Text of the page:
The 19th annual Jewish Community Center's Ames Amzalak Rochester Jewish Film Festival (RJFF) kicks off this Sunday, celebrating all aspects of Jewish culture with an array of contemporary films from around the world. The eight-day festival will run from Sunday, July 7 through Monday, July 14 showcasing a collection of 26 films that includes entries from 18 countries, including 13 feature-length narratives, 12 feature-length documentaries, and one special event screening of the first two episodes of popular new Israeli television series "The Conductor."
The RJFF will be screening films at The Dryden Theatre at the George Eastman Museum (900 East Avenue) and the JCC Hart Theatre (1200 Edgewood Avenue in Brighton). Passes and tickets can be purchased in person at the JCC, by phone at 461-2000, or online at rjff.org.
As the festival gets started, CITY takes a look at a few highlights from this year's lineup.
This year's Opening Night film is the inspiring documentary "93Queen," which chronicles the efforts of Rachel "Ruchie" Freier to create Ezras Nashim, the first all-female volunteer ambulance corps in New York City. Laws of the ultra-Orthodox Hasidic Jewish community strictly prohibit contact between unmarried men and women, and even though exceptions exist for life-threatening emergencies, some women remained reluctant to call the mostly male local ambulance service. As Freier fights to gain support while sticking to her own deeply-held religious beliefs, Paula Eiselt's fascinating film shows how women of the Hasidic community find ways to make progress entirely on their own terms. (Sunday, July 7, 7 p.m. at the Dryden Theatre)
"Fig Tree" is a coming-of-age story centered on Mina (the wonderful Betalehem Asmamawe), a 16-year-old girl living with her brother and grandmother in 1989 Addis Ababa. The family is Jewish, and is desperately making plans to escape the Ethiopian Civil War by fleeing to Israel, where Mina's mother is already waiting for them. But Mina refuses to leave behind Eli, her Christian boyfriend who's taken to living in the woods as a means to evade being drafted into the army. A loosely autobiographical story from Ethiopian-Israeli writer-director Aäläm-Wärqe Davidian, "Fig Tree" is a heartbreaking drama about the struggle to hold onto innocence in the face of upheaval and brutal conflict. (Monday, July 8, 9 p.m. at the Dryden Theatre)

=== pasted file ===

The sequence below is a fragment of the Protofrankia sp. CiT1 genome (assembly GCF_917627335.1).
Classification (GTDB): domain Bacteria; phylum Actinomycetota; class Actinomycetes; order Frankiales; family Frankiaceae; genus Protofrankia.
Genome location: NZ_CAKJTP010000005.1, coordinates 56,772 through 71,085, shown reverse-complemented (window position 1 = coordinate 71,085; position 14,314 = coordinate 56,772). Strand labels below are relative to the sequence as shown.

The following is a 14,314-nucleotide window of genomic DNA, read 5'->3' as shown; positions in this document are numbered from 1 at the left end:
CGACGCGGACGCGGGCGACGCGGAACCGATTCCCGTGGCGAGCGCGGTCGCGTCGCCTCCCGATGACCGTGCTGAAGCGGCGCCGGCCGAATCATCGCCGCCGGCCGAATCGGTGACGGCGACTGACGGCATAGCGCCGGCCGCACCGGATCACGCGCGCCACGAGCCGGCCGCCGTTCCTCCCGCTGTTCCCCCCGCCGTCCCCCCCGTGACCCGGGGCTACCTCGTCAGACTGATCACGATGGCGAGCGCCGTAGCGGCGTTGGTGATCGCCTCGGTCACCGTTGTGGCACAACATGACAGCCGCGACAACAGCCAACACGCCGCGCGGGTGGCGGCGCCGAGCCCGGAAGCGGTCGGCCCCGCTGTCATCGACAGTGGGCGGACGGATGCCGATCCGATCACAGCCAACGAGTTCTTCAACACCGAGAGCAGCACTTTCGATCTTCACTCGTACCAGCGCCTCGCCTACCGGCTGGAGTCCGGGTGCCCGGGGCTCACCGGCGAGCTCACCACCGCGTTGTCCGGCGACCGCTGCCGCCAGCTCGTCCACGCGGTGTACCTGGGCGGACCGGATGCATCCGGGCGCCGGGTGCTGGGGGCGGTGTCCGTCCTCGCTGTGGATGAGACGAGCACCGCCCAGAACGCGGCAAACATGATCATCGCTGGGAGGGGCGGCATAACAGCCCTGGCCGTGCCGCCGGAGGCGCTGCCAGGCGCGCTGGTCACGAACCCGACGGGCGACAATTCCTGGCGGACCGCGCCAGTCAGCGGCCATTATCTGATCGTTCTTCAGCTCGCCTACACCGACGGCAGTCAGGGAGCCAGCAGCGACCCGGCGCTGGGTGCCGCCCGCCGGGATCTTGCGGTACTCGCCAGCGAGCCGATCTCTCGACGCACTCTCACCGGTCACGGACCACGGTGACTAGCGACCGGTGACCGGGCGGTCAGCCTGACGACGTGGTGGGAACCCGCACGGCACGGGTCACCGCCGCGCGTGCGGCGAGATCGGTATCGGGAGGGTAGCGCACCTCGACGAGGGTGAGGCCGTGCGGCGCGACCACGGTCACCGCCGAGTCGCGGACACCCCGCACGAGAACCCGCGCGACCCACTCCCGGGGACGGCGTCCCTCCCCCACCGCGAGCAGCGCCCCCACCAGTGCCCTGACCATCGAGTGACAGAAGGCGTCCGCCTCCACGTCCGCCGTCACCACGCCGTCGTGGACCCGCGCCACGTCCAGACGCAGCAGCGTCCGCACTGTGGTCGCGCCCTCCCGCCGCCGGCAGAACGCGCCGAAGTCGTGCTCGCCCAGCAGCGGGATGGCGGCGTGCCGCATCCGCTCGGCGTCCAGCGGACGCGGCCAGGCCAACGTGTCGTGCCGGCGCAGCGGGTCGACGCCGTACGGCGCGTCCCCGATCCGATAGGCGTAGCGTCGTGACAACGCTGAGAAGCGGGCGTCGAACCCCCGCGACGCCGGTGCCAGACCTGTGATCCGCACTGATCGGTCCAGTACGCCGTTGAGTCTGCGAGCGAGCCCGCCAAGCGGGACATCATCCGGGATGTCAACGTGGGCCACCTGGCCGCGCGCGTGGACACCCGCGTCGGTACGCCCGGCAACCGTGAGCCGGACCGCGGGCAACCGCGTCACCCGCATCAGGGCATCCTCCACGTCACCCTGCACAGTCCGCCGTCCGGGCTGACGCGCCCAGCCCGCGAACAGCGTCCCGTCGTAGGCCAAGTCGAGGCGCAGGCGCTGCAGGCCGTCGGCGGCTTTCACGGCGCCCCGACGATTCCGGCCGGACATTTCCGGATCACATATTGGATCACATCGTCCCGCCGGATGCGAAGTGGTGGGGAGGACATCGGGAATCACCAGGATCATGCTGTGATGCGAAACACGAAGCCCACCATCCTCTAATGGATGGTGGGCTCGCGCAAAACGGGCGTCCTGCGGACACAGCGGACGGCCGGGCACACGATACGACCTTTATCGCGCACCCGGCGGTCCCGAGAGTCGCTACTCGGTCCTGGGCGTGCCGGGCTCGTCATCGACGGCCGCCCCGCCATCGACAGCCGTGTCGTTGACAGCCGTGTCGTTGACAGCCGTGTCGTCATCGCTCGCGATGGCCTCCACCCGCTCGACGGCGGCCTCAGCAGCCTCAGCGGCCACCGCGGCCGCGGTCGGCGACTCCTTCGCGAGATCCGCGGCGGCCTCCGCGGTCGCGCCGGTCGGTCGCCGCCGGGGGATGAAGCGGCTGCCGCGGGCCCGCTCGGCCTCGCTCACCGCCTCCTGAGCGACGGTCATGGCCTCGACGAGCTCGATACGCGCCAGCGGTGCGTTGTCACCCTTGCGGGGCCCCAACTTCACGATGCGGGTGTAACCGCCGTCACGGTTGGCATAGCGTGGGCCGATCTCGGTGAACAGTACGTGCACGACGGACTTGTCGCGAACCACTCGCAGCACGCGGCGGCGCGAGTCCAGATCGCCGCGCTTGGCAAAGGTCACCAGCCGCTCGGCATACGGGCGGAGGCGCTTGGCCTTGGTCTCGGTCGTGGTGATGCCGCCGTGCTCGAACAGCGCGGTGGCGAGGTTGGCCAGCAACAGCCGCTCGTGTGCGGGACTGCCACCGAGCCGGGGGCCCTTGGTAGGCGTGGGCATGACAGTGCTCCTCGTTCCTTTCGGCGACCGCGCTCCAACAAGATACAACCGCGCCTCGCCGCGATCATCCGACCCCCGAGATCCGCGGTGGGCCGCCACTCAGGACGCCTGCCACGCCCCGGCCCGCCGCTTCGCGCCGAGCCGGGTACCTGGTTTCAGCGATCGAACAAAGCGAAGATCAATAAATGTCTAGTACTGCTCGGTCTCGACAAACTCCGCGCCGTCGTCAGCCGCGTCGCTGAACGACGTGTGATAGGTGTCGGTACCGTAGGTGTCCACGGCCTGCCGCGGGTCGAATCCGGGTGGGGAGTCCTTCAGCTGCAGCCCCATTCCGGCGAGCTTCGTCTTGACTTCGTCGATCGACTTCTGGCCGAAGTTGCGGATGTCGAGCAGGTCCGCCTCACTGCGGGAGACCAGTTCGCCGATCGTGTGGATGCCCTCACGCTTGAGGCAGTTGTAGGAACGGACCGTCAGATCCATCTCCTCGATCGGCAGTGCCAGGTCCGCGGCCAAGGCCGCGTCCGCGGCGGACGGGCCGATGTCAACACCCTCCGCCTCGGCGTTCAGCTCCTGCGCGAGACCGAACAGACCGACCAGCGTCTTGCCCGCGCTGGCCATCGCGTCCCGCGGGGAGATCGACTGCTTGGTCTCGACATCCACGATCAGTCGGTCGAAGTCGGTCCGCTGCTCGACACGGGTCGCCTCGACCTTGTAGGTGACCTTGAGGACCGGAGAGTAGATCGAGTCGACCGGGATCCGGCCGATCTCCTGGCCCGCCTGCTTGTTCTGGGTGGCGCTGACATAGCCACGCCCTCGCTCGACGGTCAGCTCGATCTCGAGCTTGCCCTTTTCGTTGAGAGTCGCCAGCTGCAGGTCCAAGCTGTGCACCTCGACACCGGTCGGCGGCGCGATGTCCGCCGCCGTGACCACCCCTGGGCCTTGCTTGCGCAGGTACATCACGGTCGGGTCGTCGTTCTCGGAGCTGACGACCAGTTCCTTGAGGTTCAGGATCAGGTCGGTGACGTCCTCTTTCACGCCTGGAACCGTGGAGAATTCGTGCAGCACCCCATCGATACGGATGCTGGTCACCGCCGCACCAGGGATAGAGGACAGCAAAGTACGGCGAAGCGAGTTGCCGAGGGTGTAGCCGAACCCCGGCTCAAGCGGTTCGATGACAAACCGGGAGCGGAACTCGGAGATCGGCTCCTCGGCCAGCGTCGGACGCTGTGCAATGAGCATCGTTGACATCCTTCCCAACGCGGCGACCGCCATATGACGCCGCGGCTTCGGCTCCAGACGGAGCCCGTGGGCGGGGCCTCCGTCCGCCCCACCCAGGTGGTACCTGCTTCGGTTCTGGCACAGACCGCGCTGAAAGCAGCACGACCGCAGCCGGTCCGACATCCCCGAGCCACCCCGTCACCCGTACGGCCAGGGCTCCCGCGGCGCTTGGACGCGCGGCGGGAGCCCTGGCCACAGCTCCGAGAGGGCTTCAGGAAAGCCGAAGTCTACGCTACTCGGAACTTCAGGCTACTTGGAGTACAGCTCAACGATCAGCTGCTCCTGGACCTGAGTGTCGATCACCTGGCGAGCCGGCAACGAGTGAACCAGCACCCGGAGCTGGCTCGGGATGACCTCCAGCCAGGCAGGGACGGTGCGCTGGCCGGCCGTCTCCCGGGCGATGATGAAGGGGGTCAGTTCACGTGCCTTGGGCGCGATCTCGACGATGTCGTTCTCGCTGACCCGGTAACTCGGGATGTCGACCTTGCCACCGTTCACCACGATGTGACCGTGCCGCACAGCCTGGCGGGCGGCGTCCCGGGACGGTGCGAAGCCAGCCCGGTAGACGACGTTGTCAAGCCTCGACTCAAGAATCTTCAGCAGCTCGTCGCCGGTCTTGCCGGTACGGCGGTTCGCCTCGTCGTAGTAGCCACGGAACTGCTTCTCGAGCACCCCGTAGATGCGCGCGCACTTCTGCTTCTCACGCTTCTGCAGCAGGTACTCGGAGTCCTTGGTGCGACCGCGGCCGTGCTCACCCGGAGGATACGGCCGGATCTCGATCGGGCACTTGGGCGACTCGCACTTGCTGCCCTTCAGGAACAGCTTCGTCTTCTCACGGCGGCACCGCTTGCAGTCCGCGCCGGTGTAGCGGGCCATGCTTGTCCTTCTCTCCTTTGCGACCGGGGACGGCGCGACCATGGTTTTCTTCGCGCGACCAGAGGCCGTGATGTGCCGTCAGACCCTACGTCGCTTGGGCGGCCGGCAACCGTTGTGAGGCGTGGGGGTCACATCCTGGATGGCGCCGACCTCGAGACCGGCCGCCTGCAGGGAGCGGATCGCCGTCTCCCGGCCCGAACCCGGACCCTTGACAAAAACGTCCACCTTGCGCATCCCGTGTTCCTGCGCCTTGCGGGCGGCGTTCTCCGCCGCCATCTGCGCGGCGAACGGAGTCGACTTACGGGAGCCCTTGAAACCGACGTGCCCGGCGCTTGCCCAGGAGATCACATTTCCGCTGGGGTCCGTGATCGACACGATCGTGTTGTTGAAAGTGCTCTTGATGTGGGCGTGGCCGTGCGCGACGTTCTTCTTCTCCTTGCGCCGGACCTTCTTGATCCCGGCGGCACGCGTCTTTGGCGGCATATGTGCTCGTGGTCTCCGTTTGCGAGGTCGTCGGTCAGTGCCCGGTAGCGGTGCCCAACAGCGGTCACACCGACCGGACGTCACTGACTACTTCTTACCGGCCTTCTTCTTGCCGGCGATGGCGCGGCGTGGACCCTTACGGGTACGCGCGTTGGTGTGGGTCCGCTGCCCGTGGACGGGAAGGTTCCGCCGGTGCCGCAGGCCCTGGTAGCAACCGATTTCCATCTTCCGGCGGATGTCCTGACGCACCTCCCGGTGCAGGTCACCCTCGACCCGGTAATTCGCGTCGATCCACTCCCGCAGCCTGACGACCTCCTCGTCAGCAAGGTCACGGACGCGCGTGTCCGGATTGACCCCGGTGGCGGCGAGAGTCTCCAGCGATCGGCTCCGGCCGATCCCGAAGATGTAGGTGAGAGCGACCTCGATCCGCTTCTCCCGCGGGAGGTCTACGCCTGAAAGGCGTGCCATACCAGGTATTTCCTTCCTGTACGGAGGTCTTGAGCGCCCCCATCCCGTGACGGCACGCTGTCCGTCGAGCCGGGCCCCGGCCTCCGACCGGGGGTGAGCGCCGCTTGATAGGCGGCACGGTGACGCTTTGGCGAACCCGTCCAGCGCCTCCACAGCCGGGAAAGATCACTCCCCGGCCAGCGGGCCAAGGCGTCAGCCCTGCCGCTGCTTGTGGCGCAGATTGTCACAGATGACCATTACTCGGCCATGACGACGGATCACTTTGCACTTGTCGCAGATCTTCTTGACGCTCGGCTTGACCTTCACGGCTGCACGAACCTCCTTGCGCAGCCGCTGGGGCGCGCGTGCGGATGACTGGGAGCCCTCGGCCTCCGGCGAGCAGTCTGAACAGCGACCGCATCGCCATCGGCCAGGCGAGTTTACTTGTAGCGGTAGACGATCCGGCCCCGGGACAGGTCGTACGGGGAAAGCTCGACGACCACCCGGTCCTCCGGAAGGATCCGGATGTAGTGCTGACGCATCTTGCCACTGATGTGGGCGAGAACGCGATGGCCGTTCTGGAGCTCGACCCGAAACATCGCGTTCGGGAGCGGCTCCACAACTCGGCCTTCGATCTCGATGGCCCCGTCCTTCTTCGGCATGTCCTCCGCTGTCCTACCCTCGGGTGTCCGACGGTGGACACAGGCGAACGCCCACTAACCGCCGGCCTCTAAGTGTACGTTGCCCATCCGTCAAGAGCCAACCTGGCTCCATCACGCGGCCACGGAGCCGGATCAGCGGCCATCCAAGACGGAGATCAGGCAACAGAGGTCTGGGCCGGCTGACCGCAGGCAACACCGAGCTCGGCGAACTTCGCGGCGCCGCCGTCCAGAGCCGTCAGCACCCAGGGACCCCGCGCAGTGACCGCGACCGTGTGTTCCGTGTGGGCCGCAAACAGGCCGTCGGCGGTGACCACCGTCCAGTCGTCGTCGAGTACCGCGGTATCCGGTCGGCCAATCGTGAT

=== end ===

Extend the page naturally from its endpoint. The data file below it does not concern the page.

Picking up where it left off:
The lively documentary "The Mamboniks" takes its title from the name for dance enthusiasts who are just crazy about the mambo. Directed by Lex Gillespie, the film traces the origins of the dance as it traveled from Havana, Cuba to America in the early 50's. As it made its way to the clubs of New York City, it captured the hearts of Jewish immigrants who took to the hip-shaking Latin rhythms mixed with the snazzy moves of American swing. Now retired, many of them are still mamboing to their heart's content on the dance floors of Florida. Filled with the toe-tapping Afro-Cuban sounds of Tito Puente and Celia Cruz, "The Mamboniks" is an exuberant ode to living life at full volume. (Thursday, July 11, 11 a.m. at the JCC Hart Theater)
If you're already going through Jazz Fest withdrawal, the RJFF has got you covered with "It Must Schwing! The Blue Note Story," a documentary about legendary jazz label Blue Note Records and its German founders Alfred Lion and Francis Wolff. Chronicling the creation of the label, the film shows how fleeing Hitler and the Nazis in late 1930s made the pair uniquely sympathetic to the discrimination faced by black artists in America. Treating these musicians with a respect and dignity they rarely found elsewhere had artists flocking to work with them, eventually helping the label to produce records from an incredible roster of greats, including Miles Davis, Herbie Hancock, John Coltrane, Thelonious Monk, and Quincy Jones among many, many others. (Thursday, July 11, 6 p.m. at the Dryden Theatre)
Finding comedy in any aspect of the Israeli-Palestinian conflict is a tricky proposition, but writer-director Sameh Zoabi's irreverent farce "Tel Aviv on Fire" manages shockingly well. The film follows Salaam, a Palestinian living in Jerusalem who -- thanks to his showrunner uncle -- lands a gig writing for the eponymous popular soap opera, set in 1967 a few months before the start of the Six-Day War. Making his daily trip through Israeli checkpoints to get work in Ramallah, Salaam crosses paths with an Israeli commander whose wife happens to be a big fan of the show.
Soon Salaam's getting suggestions for plotlines and dialogue changes from the commander to keep his wife happy. But when those changes go over surprisingly well, Salaam's career takes on heat and he finds himself torn between serving two very different objectives. Prodding at the absurdity of the situation in Israel, Zoabi allows his characters to discover their shared humanity, even if the common ground comes from something as simple as shared love of cheesy television. (Thursday, July 11, 8:45 p.m. at the Dryden Theatre)